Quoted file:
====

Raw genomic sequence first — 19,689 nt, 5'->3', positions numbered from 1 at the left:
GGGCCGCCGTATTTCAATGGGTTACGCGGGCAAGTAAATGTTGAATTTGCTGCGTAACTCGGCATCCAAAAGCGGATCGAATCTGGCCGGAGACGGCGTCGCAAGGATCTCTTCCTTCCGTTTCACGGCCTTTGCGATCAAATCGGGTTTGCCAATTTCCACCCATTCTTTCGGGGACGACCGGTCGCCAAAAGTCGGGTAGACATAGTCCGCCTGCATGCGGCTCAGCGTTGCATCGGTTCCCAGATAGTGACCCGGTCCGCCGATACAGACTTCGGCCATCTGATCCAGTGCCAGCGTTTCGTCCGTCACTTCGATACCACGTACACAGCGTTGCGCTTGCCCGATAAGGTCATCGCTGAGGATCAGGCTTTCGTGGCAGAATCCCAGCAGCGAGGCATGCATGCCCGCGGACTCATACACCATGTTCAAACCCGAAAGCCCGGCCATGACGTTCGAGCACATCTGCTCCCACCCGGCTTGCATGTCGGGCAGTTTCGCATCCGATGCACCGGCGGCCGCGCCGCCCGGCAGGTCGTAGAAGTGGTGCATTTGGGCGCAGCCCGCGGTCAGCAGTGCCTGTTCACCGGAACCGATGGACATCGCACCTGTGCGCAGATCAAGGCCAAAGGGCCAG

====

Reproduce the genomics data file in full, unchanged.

Raw genomic sequence first — 19,689 nt, 5'->3', positions numbered from 1 at the left:
GGGCCGCCGTATTTCAATGGGTTACGCGGGCAAGTAAATGTTGAATTTGCTGCGTAACTCGGCATCCAAAAGCGGATCGAATCTGGCCGGAGACGGCGTCGCAAGGATCTCTTCCTTCCGTTTCACGGCCTTTGCGATCAAATCGGGTTTGCCAATTTCCACCCATTCTTTCGGGGACGACCGGTCGCCAAAAGTCGGGTAGACATAGTCCGCCTGCATGCGGCTCAGCGTTGCATCGGTTCCCAGATAGTGACCCGGTCCGCCGATACAGACTTCGGCCATCTGATCCAGTGCCAGCGTTTCGTCCGTCACTTCGATACCACGTACACAGCGTTGCGCTTGCCCGATAAGGTCATCGCTGAGGATCAGGCTTTCGTGGCAGAATCCCAGCAGCGAGGCATGCATGCCCGCGGACTCATACACCATGTTCAAACCCGAAAGCCCGGCCATGACGTTCGAGCACATCTGCTCCCACCCGGCTTGCATGTCGGGCAGTTTCGCATCCGATGCACCGGCGGCCGCGCCGCCCGGCAGGTCGTAGAAGTGGTGCATTTGGGCGCAGCCCGCGGTCAGCAGTGCCTGTTCACCGGAACCGATGGACATCGCACCTGTGCGCAGATCAAGGCCAAAGGGCCAG